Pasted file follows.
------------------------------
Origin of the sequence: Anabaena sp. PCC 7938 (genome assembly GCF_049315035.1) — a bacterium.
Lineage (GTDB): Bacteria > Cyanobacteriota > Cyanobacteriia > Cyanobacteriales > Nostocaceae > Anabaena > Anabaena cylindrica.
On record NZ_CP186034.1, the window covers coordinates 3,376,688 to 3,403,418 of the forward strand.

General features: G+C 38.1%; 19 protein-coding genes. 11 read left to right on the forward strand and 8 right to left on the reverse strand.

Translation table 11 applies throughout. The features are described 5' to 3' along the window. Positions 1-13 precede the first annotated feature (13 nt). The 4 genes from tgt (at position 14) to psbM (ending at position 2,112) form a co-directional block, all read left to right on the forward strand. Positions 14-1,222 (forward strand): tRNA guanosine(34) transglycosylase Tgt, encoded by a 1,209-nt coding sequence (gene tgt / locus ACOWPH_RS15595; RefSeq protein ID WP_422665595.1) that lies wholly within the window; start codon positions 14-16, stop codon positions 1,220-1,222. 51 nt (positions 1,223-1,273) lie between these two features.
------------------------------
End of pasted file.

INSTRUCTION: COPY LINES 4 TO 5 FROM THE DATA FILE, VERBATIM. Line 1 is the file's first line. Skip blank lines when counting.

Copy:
General features: G+C 38.1%; 19 protein-coding genes. 11 read left to right on the forward strand and 8 right to left on the reverse strand.

Translation table 11 applies throughout. The features are described 5' to 3' along the window. Positions 1-13 precede the first annotated feature (13 nt). The 4 genes from tgt (at position 14) to psbM (ending at position 2,112) form a co-directional block, all read left to right on the forward strand. Positions 14-1,222 (forward strand): tRNA guanosine(34) transglycosylase Tgt, encoded by a 1,209-nt coding sequence (gene tgt / locus ACOWPH_RS15595; RefSeq protein ID WP_422665595.1) that lies wholly within the window; start codon positions 14-16, stop codon positions 1,220-1,222. 51 nt (positions 1,223-1,273) lie between these two features.